Climate Change and Human Health - 2004. Revised 2008.

08/11/2008

The world’s climate – our life-support system – is being altered in ways that are likely to pose significant direct and indirect challenges to health. While ‘climate change’ can be due to natural forces or human activity, there is now substantial evidence to indicate that human activity – and specifically increased greenhouse gas (GHGs) emissions – is a key factor in the pace and extent of global temperature increases.1  There is also evidence that GHG emissions are rising more rapidly than worst-case scenarios had predicted2 and that the climate may be more sensitive to GHG emissions than previously thought.3 

Global climate change

Scientific data indicate that the Earth is heating up faster than at any time in recorded history, and concentrations of CO2 are said to be higher than at any time over at least the last 650 000 – 720 000 years.4  Between 1970 and 2004, GHG emissions increased by 70%,  with CO2 emissions growing by about 80%. Based on current climate change mitigation policies and related sustainable development practices, global GHG emissions are predicted to continue to grow over the next few decades.5

Global surface temperature is estimated to have increased by between 0.6oC and 0.66oC during the 20th century, and global temperatures are estimated to have risen by an average of about 0.17oC per decade since 1976.6   The 1990s were the warmest decade since records have been kept.7   There is an emerging consensus among scientists that a 2oC increase in global temperatures above pre-industrial levels is likely to give rise to “dangerous, irreversible and potentially catastrophic global impacts”,8  and concerns have been raised about much greater temperature increases by the end of the century.9 Significant warming of the oceans and accelerated melting of polar ice have already been recorded.10  

Climate change in Australia

In Australia, average temperatures are estimated to have increased by between 0.7oC and 0.86oC since 1910,11 , and by 0.9oC since 1950.12  Observed warming has accelerated over recent decades, with the late 20th century warming now considered to be largely attributable to GHG emissions.13  Substantial warming has occurred in the three oceans surrounding Australia, and sea levels have risen.14 

There is uncertainty about precisely how the climate will continue to change throughout  Australia, as this depends on a range of factors. However, predictions suggest that, relative to 1990 temperatures, annual average temperatures are likely to increase significantly (0.4oC - 2.0oC) by 2030, with further increases by 2070.15  Regional variations will also occur. For example, Western Australia is predicted to experience higher temperatures during the period 1990 - 2030, especially in inland regions; less rainfall, particularly in southwestern areas; more frequent and intense droughts, heatwaves and fires; more intense storms, floods, rainfall events and tropical cyclones; and increases in sea level in coastal regions.16  There are indications that, by 2030, Australia will have fewer frosts and more summer days warmer than 35°C.17  A number of Australia’s ecosystems are particularly vulnerable to significant adverse consequences from even relatively small shifts in climate conditions.18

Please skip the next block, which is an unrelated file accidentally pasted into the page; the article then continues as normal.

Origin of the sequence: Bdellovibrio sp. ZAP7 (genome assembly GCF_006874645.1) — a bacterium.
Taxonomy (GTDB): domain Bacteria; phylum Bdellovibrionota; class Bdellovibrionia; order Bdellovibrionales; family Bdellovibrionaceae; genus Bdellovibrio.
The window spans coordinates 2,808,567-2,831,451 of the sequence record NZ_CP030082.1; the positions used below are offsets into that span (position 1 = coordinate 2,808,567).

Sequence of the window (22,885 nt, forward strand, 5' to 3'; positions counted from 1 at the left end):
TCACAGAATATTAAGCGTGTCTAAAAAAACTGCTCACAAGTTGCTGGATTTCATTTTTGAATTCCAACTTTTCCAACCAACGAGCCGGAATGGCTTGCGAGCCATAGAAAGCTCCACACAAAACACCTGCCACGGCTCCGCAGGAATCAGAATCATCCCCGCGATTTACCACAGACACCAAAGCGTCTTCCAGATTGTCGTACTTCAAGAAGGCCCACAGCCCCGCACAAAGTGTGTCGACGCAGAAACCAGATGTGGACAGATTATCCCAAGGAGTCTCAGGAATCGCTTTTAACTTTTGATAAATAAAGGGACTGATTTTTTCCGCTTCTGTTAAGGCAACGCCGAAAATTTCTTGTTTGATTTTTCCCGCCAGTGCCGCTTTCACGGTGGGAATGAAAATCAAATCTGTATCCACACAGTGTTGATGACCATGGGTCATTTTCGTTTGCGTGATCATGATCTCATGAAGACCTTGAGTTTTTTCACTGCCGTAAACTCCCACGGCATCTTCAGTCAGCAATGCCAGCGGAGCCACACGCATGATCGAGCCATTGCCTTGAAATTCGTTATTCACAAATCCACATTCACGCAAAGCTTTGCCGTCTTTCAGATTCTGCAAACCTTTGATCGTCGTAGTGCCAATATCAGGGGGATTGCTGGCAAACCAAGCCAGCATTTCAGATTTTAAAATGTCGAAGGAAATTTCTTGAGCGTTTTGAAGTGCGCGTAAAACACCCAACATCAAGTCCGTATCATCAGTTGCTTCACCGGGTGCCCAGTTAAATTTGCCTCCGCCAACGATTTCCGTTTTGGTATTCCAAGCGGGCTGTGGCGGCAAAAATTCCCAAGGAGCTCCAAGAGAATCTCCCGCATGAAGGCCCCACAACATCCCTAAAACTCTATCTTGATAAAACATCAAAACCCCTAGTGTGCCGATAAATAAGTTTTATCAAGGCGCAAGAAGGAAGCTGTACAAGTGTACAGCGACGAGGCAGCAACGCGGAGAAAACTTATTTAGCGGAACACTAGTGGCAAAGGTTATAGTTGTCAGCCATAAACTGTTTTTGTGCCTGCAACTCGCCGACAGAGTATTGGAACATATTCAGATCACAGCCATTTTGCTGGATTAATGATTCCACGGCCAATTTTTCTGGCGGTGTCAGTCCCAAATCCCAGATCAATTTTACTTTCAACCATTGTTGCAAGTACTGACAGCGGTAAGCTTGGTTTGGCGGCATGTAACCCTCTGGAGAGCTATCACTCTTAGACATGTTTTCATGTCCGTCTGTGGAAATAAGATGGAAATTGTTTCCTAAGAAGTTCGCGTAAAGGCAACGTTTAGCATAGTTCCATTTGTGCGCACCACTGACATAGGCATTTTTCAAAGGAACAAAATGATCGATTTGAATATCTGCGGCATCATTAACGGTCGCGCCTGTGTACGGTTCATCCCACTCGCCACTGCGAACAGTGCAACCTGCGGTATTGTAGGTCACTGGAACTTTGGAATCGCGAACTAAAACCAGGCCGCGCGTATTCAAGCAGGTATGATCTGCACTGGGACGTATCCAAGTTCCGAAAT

Climate change is expected to have direct and indirect impacts on Australia’s rural communities, as changes in temperatures and rainfall patterns, and increased frequency and severity of extreme events, influence crop and pastoral production.19  There are indications that north-west Australia has become wetter since the 1950s, with most of eastern and south-western Australia experiencing drier conditions.20   Projections suggest that there will be up to 20 % months with drought conditions over most of Australia by 2030, increasing to 40 % by 2070.21   Reduced precipitation and increased evaporation are expected to result in worsening water security problems in southern and eastern Australia.  This will cause significant reductions in water available for irrigation in South Australia, New South Wales and Victoria. Within 20 years, farms and towns along the Murray and lower Darling Rivers will be expected to have to live with 41% less water.22   The number of days with very high and extreme fire danger is projected to increase, with a lengthening in the fire season.23 

Climate change has been associated with increases in the rate of extreme weather events. In Australia, there has been an increase in extreme events, particularly severe storms and floods.24  Many of these effects can give rise to a number of other effects, such as harmful algal blooms triggered by major coastal storms and sanitation issues associated with flooding. In addition to the more immediate impacts of higher-intensity storms and more flooding, there are predictions of longer-term effects such as rises in sea level, increases in sea surface temperature, coastal erosion and contamination of estuaries.25  With 85 % of the Australian population living near the coastline, these changes may have major consequences. For example, the combined effect of rising sea level and stronger tropical cyclones could result in coastal flooding over large areas in the tropics.26 

Potential health impacts of climate change